, the Washington Post, and New York Times lead with a signed agreement among the allies and Russia concerning Kosovo. This is also the top non-local story at the Los Angeles Times. Everybody reports that immediately after the signing, NATO and Yugoslav military officers went back into face-to-face implementation talks, raising expectations of a cease-fire soon. But the USAT headline, "KOSOVO PACT READY TO SIGN," is a bit over the top, given that the Yugoslav government hasn't commented on it, and the U.N. Security Council hasn't endorsed it. But the latter could come soon: The LAT, making use of its later press close, reports that the Security Council took up the plan last night, but China quickly objected to some of its provisions (the paper doesn't say which, but it should have) and the debate was adjourned.
The accord basically reiterates the deal reached between NATO and Yugoslavia last week, with added special care being applied to the previous showstopper of whether or not Russia could be part of the peacekeeping force but avoid taking orders from NATO. An example of the agreement's diplomatic finesse on the issue: The WP notes that the document doesn't mention NATO in the body text, but only in the appendix. And, according to the LAT, the agreement says the peacekeeping force commander will send reports to the Security Council, a detail which apparently encouraged the Russians to sign on, but the paper goes on to quote a senior U.S. official as saying that "These are reports, not reporting."
But the papers say there are still sticking points. For instance, the NYT reports, Yugoslavia has suggested that it will be in charge of the readmission of refugees back into Kosovar, which the U.S. has said is absolutely unacceptable. But on the other hand: 1) everybody reports that the Serbs have been detected mobilizing vehicles in a way that looks like a preparation to withdraw, and 2) Serb forces are really paying a price for the implementation delay, with hundreds of soldiers, the papers say, being killed yesterday by B-52s. The WP says cluster bombs were used against them, and the LAT describes the action as a carpet-bombing. The NYT quotes the British foreign secretary saying that he expects Serb withdrawal and a bombing halt within "the next few days." The Wall Street Journal says that the agreement enacts a bombing halt after the Serbs have met a specific quota of troops withdrawn.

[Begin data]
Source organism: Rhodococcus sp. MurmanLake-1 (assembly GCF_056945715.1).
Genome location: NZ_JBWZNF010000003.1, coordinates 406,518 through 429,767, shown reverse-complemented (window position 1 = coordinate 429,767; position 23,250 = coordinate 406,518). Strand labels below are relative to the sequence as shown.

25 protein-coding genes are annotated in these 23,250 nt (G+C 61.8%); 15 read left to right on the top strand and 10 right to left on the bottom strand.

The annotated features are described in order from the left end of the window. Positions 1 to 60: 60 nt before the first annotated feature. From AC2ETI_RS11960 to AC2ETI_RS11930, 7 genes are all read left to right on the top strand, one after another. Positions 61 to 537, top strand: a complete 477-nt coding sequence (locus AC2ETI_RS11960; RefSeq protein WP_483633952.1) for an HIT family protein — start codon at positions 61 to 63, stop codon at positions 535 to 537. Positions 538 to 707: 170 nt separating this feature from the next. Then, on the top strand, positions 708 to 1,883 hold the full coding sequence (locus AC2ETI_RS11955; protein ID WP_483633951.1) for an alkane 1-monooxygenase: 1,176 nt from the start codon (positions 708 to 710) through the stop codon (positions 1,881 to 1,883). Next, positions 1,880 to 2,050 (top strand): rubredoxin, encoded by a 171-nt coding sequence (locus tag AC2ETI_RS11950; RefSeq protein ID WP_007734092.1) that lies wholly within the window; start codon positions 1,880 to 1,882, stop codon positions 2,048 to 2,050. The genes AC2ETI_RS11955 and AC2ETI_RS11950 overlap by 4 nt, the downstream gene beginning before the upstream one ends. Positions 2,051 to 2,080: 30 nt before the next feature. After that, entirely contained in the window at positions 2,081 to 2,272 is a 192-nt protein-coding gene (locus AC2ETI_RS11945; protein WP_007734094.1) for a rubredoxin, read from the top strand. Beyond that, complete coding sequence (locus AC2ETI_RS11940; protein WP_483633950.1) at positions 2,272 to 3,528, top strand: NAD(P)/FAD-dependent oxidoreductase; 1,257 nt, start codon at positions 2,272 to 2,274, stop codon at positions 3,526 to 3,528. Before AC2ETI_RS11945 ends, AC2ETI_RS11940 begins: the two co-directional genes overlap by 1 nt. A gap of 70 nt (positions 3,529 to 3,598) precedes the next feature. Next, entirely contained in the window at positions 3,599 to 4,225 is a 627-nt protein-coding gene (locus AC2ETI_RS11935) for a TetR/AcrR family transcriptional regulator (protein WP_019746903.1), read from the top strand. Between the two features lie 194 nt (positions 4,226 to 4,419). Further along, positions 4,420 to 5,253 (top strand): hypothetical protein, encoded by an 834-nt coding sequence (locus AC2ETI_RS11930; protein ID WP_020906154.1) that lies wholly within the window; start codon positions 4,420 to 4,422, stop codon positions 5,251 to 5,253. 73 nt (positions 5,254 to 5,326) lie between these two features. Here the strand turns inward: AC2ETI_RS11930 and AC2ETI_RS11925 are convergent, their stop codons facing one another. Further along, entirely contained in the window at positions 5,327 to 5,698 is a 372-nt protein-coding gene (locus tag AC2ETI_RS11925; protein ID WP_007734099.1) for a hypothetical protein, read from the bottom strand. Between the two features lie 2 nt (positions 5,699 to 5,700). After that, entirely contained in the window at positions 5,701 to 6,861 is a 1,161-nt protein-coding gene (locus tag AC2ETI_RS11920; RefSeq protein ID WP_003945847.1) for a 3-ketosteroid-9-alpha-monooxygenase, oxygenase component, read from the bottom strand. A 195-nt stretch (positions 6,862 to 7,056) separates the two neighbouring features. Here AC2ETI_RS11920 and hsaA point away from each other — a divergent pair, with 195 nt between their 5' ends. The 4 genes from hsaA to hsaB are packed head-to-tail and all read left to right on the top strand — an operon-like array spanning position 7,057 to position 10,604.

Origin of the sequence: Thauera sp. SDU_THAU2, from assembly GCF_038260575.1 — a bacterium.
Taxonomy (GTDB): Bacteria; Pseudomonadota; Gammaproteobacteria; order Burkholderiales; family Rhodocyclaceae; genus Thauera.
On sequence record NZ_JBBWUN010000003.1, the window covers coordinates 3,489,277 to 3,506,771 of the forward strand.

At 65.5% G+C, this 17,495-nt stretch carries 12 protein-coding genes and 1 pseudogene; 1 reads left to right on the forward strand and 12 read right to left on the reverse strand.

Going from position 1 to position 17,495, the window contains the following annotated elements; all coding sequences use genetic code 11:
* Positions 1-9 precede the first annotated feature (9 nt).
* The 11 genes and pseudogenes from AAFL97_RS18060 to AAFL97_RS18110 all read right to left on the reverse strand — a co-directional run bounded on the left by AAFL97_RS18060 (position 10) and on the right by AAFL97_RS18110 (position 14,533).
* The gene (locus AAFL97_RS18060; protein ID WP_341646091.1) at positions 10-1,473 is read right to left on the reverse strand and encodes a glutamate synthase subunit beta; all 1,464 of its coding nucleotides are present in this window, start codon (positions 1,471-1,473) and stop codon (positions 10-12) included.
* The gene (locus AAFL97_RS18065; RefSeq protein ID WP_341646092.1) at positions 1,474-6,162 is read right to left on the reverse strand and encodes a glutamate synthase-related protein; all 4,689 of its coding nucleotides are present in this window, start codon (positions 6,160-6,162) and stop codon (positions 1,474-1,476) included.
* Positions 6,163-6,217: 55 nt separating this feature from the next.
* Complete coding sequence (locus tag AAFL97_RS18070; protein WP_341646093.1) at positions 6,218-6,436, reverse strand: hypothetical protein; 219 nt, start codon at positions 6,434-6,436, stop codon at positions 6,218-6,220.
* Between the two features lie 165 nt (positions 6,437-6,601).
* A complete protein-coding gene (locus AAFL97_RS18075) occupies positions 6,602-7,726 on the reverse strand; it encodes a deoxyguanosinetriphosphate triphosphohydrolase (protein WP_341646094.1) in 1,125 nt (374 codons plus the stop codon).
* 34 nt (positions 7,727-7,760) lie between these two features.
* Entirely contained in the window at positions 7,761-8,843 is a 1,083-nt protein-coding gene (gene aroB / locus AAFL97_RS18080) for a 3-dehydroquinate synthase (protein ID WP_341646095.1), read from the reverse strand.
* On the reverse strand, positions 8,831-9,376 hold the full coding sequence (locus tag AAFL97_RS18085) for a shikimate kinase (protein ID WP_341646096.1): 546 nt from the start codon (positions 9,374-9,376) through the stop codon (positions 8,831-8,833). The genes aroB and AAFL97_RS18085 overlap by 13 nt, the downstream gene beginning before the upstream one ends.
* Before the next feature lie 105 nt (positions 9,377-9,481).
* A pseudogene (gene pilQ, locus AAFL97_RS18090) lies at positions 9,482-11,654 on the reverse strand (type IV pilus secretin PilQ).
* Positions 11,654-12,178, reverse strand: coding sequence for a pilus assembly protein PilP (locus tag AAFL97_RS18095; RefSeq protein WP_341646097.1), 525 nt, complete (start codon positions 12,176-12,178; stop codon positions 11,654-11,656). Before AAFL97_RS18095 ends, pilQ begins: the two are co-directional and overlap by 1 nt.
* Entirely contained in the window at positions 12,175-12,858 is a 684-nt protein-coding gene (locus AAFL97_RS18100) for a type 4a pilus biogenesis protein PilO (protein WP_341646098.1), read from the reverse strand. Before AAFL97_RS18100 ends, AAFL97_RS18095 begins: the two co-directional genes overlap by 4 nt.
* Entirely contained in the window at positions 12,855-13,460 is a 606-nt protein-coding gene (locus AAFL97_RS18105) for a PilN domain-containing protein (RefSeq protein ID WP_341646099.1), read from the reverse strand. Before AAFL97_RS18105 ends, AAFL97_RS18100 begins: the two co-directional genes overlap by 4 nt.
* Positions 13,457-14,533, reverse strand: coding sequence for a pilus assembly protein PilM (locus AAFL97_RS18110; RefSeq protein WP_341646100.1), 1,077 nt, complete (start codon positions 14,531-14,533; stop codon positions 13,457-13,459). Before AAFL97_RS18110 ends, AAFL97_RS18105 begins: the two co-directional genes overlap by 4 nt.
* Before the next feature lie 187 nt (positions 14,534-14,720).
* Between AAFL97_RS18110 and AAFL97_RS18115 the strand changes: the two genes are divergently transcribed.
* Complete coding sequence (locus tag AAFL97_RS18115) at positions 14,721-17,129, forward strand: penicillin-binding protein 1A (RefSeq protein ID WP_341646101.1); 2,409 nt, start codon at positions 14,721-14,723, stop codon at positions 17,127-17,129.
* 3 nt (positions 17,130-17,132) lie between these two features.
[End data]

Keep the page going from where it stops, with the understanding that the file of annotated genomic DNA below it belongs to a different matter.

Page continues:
The NYT, WP, and LAT each front the jury verdicts in the Abner Louima police brutality case: One police officer found guilty of holding Louima down while another sodomized him with a stick, two others acquitted of beating him in a patrol car, and another acquitted of charges that he covered up that beating. The Post gets low marks for summing all this up in its headline: "TWO OFFICERS ACQUITTED IN N.Y. BEATING."
The two Times and the Post front the announcement yesterday that the nation's movie theater owners, in a post-Littleton move applauded by President Clinton, will begin asking teen-agers unaccompanied by an adult to present picture ID to get into R movies. The stories contain expressions of doubt about the reform's effectiveness because of the ability of theatergoers to go from one movie to another once inside multiplexes. USAT runs the story inside.
The papers make much of C. Everett Koop's emergence as an Internet millionaire via the successful IPO of a health information Web site he's involved with. But a nice free piece of medical advice is available today in the "letters" section of the NYT. A doctor writes to recommend a simple technique he uses to cut down on prescription errors by pharmacies, a growing problem the Times recently covered. When he issues a new medication, he writes its name and dosage on a piece of paper separate from the prescription slip and gives it to the patient, who then has an independent way to spot-check the accuracy of his filled prescription.
The WSJ "Tax Report" notes that new IRS regulations make it easier for people to get financial information about many tax-exempt organizations, such as colleges, hospitals, and publicly supported charities. Whereas the old rules meant paperwork had to be available for "inspection" at their offices, the new ones mandate providing copies that can go off-site. Today's Papers suggests you take advantage by requesting, for example, your hospital to itemize that knee operation's cost or by asking your kid's college to show just how much those grad students make that teach all his classes. But wait until after you've had the operation and after the kid's gotten in.